Skip navigation links

Remote Start Teaching and Learning Resources

Dear Educators,


Based on the start of semester plans communicated on Dec. 31 by the President and Provost, I write to you today to share additional resources and suggestions to help you adjust your plans accordingly. 


I encourage you all to once again consult our Keep Teaching website which includes teaching and learning success strategies and resources that will assist with this adjustment. We have all learned a great deal over the last couple of years about how to teach and learn together online. The Office of the Provost has assembled a wide range of resources and best practices for educators and students, housed within this site. Please reference the content on these sites to learn more, especially as we begin to teach and learn in a remote stance.  


This remote start is not a delayed start. I know you are all finding ways to set students forth with learning activities right away. By adjusting your course plans using the following resources available to you we are confident you will be able to support students’ learning objectives.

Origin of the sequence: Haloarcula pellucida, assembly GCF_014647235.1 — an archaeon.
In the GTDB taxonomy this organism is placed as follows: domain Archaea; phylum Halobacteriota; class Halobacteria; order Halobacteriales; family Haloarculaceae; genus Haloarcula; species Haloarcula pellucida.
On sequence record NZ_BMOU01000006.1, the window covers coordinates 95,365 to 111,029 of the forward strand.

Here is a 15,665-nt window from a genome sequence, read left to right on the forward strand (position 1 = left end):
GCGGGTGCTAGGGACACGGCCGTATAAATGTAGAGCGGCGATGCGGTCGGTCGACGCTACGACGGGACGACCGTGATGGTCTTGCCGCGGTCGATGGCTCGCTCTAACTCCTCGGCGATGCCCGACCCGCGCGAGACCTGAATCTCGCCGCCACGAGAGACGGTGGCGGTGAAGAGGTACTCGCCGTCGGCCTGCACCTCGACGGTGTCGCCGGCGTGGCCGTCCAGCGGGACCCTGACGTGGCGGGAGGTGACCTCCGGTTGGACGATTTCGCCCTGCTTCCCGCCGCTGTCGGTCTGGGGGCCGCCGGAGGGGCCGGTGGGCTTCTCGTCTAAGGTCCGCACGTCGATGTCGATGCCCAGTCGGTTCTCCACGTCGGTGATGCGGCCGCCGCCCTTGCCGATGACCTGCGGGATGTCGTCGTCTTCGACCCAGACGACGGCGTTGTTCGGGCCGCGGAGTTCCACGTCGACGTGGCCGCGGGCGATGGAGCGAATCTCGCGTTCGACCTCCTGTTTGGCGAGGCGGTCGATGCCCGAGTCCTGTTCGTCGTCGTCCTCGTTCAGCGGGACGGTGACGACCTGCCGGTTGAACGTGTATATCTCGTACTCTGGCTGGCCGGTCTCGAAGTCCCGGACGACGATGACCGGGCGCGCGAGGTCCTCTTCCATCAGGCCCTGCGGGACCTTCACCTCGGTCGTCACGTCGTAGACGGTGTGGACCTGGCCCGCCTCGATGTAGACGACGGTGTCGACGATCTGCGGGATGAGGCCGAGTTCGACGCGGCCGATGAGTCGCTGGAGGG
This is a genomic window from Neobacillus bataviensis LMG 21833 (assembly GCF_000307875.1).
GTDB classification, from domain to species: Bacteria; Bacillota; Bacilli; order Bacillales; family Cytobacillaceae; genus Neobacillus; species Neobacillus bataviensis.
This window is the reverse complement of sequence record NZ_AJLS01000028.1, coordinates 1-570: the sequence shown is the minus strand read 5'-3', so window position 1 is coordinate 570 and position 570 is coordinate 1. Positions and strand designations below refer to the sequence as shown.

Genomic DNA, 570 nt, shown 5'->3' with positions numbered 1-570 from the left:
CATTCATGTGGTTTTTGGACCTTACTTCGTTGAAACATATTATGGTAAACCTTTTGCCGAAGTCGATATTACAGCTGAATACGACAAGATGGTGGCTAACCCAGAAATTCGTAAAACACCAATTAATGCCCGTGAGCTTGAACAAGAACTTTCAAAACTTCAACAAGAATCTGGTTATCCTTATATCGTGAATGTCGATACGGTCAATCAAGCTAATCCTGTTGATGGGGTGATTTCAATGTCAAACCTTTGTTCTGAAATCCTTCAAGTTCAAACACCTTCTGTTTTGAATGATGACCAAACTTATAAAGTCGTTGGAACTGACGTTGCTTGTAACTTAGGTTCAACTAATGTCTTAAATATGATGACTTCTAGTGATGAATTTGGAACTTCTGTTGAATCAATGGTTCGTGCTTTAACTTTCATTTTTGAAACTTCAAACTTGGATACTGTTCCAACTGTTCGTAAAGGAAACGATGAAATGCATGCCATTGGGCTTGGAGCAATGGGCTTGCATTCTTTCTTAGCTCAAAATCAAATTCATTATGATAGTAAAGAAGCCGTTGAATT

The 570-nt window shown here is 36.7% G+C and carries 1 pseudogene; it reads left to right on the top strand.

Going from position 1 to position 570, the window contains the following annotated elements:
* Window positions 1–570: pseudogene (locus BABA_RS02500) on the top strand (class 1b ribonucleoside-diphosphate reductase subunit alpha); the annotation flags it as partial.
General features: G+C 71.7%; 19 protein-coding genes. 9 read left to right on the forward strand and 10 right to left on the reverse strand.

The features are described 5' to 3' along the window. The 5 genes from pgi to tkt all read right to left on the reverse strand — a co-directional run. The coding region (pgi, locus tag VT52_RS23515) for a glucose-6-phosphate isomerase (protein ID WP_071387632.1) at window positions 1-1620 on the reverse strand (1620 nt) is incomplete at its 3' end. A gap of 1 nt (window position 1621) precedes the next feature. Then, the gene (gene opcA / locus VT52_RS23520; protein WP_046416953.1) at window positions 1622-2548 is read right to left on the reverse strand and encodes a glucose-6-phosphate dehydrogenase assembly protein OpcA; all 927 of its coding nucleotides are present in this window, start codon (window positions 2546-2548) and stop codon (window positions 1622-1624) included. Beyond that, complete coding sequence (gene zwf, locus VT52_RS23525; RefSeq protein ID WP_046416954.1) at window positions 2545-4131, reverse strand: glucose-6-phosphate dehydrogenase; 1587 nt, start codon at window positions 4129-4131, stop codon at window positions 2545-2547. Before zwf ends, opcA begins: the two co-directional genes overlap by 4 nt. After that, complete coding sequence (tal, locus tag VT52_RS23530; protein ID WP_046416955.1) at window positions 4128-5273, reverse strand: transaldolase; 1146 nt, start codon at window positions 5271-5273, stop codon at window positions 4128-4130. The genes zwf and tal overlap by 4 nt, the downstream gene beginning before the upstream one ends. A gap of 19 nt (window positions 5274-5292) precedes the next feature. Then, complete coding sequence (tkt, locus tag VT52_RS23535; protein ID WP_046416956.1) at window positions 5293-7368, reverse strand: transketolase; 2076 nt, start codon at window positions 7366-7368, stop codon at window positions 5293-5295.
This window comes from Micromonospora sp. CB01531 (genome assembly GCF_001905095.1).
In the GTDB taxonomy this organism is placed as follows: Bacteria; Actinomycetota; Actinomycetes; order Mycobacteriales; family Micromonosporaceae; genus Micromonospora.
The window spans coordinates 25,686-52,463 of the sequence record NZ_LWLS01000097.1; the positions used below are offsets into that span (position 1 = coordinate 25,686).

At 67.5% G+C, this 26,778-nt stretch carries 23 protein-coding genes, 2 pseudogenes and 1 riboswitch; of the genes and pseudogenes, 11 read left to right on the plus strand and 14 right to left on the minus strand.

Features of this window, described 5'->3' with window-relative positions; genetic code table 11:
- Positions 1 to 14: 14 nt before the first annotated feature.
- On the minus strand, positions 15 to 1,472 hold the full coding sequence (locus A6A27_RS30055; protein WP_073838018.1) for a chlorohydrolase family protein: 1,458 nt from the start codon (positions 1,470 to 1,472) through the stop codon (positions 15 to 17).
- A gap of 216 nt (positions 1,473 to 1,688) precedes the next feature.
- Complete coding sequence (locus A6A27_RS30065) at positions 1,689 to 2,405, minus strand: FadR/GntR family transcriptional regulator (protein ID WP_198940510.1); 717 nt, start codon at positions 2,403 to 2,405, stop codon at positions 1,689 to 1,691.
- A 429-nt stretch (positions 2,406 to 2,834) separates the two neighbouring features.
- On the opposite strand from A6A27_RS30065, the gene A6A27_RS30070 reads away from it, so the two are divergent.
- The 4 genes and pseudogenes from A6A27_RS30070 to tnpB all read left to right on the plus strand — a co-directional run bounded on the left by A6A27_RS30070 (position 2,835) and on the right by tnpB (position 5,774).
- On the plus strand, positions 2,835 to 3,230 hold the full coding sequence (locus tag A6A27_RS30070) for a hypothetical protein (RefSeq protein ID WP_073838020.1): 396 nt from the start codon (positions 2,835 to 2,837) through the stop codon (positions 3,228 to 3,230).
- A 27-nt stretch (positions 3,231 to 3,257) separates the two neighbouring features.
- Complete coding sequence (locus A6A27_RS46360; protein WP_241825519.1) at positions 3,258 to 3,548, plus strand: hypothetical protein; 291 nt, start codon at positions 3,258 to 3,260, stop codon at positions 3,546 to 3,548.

10 tips to help you get started:
Consistent with the resources previously shared with by the Provost, here are some additional suggestions that will help with your transition plans quickly:


  1. Use MSU’s core teaching tools. They are the most robust and best supported. Students are already familiar with them.
  2. Communicate with your class ASAP and provide any clarification needed about a remote start. The EDLI initiative made a template and examples for temporary modality changes in the Fall. College of Arts and Letters also created some template language specific to this remote pivot. Use these samples to help you communicate with your students about this temporary modality change.
  3. Consider using D2L course templates and post a copy of your syllabus in D2L and distribute (via the “email your class” tool on the Registrar’s Office website. Make any adjustments to the syllabus consistent with your communication about changes associated with the remote start.